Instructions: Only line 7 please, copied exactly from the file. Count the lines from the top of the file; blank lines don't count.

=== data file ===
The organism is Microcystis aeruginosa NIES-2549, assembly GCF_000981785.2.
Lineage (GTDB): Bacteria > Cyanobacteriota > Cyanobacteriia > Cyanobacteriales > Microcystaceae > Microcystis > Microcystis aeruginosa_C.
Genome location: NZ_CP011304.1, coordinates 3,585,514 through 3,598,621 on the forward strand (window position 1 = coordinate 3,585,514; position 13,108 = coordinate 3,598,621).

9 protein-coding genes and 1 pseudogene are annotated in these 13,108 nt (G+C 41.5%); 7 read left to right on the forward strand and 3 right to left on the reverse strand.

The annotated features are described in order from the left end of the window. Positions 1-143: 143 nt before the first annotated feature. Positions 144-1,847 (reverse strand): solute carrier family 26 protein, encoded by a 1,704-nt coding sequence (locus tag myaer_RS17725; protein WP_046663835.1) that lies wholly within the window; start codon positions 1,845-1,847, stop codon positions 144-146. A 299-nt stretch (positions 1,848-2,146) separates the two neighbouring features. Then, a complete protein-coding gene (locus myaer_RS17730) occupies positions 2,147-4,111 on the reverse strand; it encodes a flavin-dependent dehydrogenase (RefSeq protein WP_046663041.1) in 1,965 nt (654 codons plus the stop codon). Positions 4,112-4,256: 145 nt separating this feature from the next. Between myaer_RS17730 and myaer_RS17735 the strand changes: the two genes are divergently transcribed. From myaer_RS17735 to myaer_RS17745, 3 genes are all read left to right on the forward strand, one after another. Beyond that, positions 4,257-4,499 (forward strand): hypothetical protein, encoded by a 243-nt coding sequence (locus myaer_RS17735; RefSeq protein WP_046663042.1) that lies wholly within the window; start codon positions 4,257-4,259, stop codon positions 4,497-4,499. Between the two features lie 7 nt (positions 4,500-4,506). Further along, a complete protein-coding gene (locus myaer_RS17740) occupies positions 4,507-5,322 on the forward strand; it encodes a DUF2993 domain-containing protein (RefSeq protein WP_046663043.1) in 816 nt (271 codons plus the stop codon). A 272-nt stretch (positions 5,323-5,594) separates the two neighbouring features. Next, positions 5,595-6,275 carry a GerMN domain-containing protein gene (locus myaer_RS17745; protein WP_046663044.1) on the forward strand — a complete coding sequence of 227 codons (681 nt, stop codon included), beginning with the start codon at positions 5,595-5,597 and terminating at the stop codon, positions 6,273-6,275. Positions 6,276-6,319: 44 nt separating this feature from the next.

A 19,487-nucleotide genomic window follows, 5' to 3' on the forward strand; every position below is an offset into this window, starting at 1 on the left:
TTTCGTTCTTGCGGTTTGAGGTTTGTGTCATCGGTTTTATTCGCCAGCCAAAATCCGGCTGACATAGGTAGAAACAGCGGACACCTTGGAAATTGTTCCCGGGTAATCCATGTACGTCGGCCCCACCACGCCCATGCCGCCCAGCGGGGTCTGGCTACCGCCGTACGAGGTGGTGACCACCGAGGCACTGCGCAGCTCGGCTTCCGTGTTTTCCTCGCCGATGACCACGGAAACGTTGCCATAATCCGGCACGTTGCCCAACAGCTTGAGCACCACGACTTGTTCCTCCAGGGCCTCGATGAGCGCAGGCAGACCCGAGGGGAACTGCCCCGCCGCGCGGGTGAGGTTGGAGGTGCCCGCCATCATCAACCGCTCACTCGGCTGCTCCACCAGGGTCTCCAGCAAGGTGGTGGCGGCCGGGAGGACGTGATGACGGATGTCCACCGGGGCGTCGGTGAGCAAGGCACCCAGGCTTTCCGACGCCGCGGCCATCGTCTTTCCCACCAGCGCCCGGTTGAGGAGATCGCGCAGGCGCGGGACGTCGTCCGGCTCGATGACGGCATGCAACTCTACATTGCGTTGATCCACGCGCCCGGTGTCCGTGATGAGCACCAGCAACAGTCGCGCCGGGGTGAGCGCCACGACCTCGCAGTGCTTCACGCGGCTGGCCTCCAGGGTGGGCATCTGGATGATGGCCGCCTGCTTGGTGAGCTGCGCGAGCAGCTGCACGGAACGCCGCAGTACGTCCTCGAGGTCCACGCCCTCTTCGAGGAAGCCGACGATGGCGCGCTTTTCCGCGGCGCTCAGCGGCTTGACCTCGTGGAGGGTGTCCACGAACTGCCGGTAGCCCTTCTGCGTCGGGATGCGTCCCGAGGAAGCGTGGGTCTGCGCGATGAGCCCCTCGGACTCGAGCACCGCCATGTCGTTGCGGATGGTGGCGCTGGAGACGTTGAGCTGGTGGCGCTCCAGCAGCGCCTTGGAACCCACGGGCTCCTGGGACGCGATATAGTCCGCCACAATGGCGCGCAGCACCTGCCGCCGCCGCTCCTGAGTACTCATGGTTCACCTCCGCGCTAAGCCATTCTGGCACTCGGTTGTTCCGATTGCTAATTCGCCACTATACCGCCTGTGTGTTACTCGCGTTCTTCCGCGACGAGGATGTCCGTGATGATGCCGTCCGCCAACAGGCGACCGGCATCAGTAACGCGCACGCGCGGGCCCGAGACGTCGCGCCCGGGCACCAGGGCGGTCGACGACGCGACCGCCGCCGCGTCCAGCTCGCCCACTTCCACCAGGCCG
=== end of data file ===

TTTCGTTCTTGCGGTTTGAGGTTTGTGTCATCGGTTTTATTCGCCAGCCAAAATCCGGCTGACATAGGTAGAAACAGCGGACACCTTGGAAATTGTTCCCGGGTAATCCATGTACGTCGGCCCCACCACGCCCATGCCGCCCAGCGGGGTCTGGCTACCGCCGTACGAGGTGGTGACCACCGAGGCACTGCGCAGCTCGGCTTCCGTGTTTTCCTCGCCGATGACCACGGAAACGTTGCCATAATCCGGCACGTTGCCCAACAGCTTGAGCACCACGACTTGTTCCTCCAGGGCCTCGATGAGCGCAGGCAGACCCGAGGGGAACTGCCCCGCCGCGCGGGTGAGGTTGGAGGTGCCCGCCATCATCAACCGCTCACTCGGCTGCTCCACCAGGGTCTCCAGCAAGGTGGTGGCGGCCGGGAGGACGTGATGACGGATGTCCACCGGGGCGTCGGTGAGCAAGGCACCCAGGCTTTCCGACGCCGCGGCCATCGTCTTTCCCACCAGCGCCCGGTTGAGGAGATCGCGCAGGCGCGGGACGTCGTCCGGCTCGATGACGGCATGCAACTCTACATTGCGTTGATCCACGCGCCCGGTGTCCGTGATGAGCACCAGCAACAGTCGCGCCGGGGTGAGCGCCACGACCTCGCAGTGCTTCACGCGGCTGGCCTCCAGGGTGGGCATCTGGATGATGGCCGCCTGCTTGGTGAGCTGCGCGAGCAGCTGCACGGAACGCCGCAGTACGTCCTCGAGGTCCACGCCCTCTTCGAGGAAGCCGACGATGGCGCGCTTTTCCGCGGCGCTCAGCGGCTTGACCTCGTGGAGGGTGTCCACGAACTGCCGGTAGCCCTTCTGCGTCGGGATGCGTCCCGAGGAAGCGTGGGTCTGCGCGATGAGCCCCTCGGACTCGAGCACCGCCATGTCGTTGCGGATGGTGGCGCTGGAGACGTTGAGCTGGTGGCGCTCCAGCAGCGCCTTGGAACCCACGGGCTCCTGGGACGCGATATAGTCCGCCACAATGGCGCGCAGCACCTGCCGCCGCCGCTCCTGAGTACTCATGGTTCACCTCCGCGCTAAGCCATTCTGGCACTCGGTTGTTCCGATTGCTAATTCGCCACTATACCGCCTGTGTGTTACTCGCGTTCTTCCGCGACGAGGATGTCCGTGATGATGCCGTCCGCCAACAGGCGACCGGCATCAGTAACGCGCACGCGCGGGCCCGAGACGTCGCGCCCGGGCACCAGGGCGGTCGACGACGCGACCGCCGCCGCGTCCAGCTCGCCCACTTCCACCAGGCCG